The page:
Saturday, February 11, 2012

You know your game is too hard when...

...there's a gamebreaking glitch that can be observed on any given playthrough of the game, and it wasn't ever fixed because of lack of testing.

GameFAQs' daily top 10 lists are usually a complete joke, but sometimes you learn something interesting from them. For instance, did you know that in a two-player Battletoads game, it's impossible for the second player to even move in stage 11 (Clinger-Winger), and thus he has to lose all his lives for the game to progress? (He can rejoin in the next stage if he has a continue left, for the record.) This proves that Battletoads is SO HARD, especially with two players, that they never bothered completing the game once in co-op just to see if it was playable. And they probably said, meh, if we can't do it, no one ever will. Don't get me wrong, I'm not giving them an excuse, they should've tested that, but still, it's Battletoads. If any game can get even the most dedicated playtester to ragequit, that would be it.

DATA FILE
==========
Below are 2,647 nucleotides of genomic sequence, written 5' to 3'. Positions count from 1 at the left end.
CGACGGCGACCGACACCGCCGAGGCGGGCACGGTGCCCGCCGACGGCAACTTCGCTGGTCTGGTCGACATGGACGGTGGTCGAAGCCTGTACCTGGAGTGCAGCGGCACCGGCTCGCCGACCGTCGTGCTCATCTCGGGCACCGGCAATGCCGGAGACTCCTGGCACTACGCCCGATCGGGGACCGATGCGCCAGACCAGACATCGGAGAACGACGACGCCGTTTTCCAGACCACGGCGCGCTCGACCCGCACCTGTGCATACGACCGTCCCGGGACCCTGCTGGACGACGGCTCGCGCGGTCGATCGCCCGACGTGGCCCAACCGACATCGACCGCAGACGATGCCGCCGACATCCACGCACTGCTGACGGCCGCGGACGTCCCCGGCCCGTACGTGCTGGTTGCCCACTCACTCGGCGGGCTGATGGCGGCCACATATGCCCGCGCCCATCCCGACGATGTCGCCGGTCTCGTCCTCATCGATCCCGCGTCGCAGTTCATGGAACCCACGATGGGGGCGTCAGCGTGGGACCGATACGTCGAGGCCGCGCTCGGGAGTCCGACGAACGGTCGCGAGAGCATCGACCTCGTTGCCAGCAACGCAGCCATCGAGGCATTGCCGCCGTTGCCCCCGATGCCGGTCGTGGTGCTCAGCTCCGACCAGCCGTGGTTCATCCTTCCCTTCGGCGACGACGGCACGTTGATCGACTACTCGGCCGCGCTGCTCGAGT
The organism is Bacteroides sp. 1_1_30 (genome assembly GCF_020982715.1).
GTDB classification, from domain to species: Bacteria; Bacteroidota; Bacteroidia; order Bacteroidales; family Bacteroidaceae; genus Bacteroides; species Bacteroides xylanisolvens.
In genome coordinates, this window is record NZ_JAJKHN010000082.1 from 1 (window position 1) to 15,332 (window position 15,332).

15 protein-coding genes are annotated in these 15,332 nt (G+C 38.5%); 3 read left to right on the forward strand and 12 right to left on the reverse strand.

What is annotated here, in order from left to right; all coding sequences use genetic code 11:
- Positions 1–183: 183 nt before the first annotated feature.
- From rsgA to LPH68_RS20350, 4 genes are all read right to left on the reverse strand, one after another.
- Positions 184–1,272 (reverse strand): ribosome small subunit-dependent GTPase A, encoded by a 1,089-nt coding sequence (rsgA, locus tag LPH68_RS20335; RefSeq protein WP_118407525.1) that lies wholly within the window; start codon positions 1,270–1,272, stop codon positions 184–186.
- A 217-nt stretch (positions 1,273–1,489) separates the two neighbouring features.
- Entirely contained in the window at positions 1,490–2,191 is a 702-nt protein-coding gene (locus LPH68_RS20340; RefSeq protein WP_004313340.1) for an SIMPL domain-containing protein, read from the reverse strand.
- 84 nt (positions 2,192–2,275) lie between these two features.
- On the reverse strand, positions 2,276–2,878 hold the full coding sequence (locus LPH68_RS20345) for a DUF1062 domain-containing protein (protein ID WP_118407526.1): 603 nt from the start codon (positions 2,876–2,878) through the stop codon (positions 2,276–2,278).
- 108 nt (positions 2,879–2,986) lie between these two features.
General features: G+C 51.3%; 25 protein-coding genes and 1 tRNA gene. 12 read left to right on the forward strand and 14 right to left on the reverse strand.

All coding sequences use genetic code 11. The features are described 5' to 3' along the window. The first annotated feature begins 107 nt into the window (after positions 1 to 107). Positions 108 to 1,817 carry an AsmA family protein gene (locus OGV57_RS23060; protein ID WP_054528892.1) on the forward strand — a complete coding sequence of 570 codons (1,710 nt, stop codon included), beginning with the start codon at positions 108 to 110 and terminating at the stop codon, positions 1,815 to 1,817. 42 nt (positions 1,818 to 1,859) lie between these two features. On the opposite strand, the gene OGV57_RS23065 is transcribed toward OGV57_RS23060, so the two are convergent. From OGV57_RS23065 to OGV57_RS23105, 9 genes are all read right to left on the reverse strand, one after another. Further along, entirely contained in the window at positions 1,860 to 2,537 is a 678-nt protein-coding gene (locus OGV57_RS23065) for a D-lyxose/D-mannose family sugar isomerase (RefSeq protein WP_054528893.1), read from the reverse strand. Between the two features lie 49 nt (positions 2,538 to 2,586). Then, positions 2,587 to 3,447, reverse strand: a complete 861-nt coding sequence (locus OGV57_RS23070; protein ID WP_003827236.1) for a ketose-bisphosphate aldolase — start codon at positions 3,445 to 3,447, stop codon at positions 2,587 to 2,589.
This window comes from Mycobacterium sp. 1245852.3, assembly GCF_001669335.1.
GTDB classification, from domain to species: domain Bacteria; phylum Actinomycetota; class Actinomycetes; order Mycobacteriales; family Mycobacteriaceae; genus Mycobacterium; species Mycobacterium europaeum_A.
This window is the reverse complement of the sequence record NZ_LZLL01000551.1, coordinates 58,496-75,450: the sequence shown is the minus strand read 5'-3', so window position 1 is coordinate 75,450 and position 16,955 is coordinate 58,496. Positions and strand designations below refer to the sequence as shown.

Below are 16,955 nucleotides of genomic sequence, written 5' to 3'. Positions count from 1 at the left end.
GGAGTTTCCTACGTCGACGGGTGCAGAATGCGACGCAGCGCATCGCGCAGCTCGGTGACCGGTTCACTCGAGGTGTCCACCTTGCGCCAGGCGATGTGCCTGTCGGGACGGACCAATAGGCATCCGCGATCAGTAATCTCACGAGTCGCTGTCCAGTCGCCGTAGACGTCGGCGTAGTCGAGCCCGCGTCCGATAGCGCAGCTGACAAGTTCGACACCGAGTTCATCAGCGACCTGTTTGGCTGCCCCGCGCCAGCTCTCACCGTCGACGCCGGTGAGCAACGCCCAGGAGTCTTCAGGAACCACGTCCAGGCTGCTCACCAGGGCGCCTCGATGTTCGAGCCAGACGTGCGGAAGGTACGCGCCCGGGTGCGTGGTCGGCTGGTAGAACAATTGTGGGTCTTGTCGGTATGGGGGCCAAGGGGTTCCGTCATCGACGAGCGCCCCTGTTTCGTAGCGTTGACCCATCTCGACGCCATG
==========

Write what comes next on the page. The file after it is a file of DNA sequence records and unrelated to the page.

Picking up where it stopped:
1. That's not even an excuse in the first place. Games are simply programs, and there are always easy ways to get around in the game if you can alter the program. They wouldn't have to play through the entire game to get to that stage, as I'm sure they had a way to jump to each stage individually. So no, this is simply a case of lazy playtesting.

    1. Actually, they probably wouldn't have been given a level select code. Generally speaking, testers tend to be treated horribly, which makes me wonder all the more why people would want to suffer through reality TV for it.

    2. Maybe I'm just unfamiliar with the game development industry, but I thought that testers for professional, long-standing companies like Rare worked closely with the development team. I had assumed that they would be given everything possible to make the testing go smoothly, and a level select option would be at the top of that list. If I'm wrong about that, I apologize, I was basing my post on an assumption. It seems odd, though... Even amateur programmers know that testing is a vital part of the development process.